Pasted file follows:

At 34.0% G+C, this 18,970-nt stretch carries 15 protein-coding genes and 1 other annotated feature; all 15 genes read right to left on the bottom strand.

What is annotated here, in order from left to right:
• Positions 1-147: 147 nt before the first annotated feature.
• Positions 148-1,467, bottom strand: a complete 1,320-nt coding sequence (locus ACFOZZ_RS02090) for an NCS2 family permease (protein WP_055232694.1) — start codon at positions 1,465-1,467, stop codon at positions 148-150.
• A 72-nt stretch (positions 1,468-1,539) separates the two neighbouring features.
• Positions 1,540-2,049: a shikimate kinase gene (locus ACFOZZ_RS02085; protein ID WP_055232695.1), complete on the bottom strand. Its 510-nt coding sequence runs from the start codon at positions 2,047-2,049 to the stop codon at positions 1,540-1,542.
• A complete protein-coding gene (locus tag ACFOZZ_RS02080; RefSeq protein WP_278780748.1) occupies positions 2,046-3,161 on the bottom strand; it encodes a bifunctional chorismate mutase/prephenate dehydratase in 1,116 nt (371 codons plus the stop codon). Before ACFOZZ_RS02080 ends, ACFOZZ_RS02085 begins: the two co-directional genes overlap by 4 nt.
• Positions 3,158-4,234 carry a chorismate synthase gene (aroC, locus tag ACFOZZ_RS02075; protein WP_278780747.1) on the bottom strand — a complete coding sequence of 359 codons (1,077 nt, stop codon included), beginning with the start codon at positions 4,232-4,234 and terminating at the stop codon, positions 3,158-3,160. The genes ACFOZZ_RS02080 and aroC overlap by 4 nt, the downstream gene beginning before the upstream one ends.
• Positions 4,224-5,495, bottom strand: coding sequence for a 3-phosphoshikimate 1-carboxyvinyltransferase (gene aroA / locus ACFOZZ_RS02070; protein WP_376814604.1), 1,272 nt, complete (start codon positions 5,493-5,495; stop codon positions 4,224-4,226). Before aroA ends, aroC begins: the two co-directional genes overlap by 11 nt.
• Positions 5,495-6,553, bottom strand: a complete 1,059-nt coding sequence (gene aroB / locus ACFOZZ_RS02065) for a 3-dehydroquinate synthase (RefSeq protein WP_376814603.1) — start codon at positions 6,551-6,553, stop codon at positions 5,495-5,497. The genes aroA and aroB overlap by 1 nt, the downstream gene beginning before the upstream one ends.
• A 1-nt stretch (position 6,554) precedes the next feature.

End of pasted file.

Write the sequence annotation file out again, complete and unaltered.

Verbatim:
At 34.0% G+C, this 18,970-nt stretch carries 15 protein-coding genes and 1 other annotated feature; all 15 genes read right to left on the bottom strand.

What is annotated here, in order from left to right:
• Positions 1-147: 147 nt before the first annotated feature.
• Positions 148-1,467, bottom strand: a complete 1,320-nt coding sequence (locus ACFOZZ_RS02090) for an NCS2 family permease (protein WP_055232694.1) — start codon at positions 1,465-1,467, stop codon at positions 148-150.
• A 72-nt stretch (positions 1,468-1,539) separates the two neighbouring features.
• Positions 1,540-2,049: a shikimate kinase gene (locus ACFOZZ_RS02085; protein ID WP_055232695.1), complete on the bottom strand. Its 510-nt coding sequence runs from the start codon at positions 2,047-2,049 to the stop codon at positions 1,540-1,542.
• A complete protein-coding gene (locus tag ACFOZZ_RS02080; RefSeq protein WP_278780748.1) occupies positions 2,046-3,161 on the bottom strand; it encodes a bifunctional chorismate mutase/prephenate dehydratase in 1,116 nt (371 codons plus the stop codon). Before ACFOZZ_RS02080 ends, ACFOZZ_RS02085 begins: the two co-directional genes overlap by 4 nt.
• Positions 3,158-4,234 carry a chorismate synthase gene (aroC, locus tag ACFOZZ_RS02075; protein WP_278780747.1) on the bottom strand — a complete coding sequence of 359 codons (1,077 nt, stop codon included), beginning with the start codon at positions 4,232-4,234 and terminating at the stop codon, positions 3,158-3,160. The genes ACFOZZ_RS02080 and aroC overlap by 4 nt, the downstream gene beginning before the upstream one ends.
• Positions 4,224-5,495, bottom strand: coding sequence for a 3-phosphoshikimate 1-carboxyvinyltransferase (gene aroA / locus ACFOZZ_RS02070; protein WP_376814604.1), 1,272 nt, complete (start codon positions 5,493-5,495; stop codon positions 4,224-4,226). Before aroA ends, aroC begins: the two co-directional genes overlap by 11 nt.
• Positions 5,495-6,553, bottom strand: a complete 1,059-nt coding sequence (gene aroB / locus ACFOZZ_RS02065) for a 3-dehydroquinate synthase (RefSeq protein WP_376814603.1) — start codon at positions 6,551-6,553, stop codon at positions 5,495-5,497. The genes aroA and aroB overlap by 1 nt, the downstream gene beginning before the upstream one ends.
• A 1-nt stretch (position 6,554) precedes the next feature.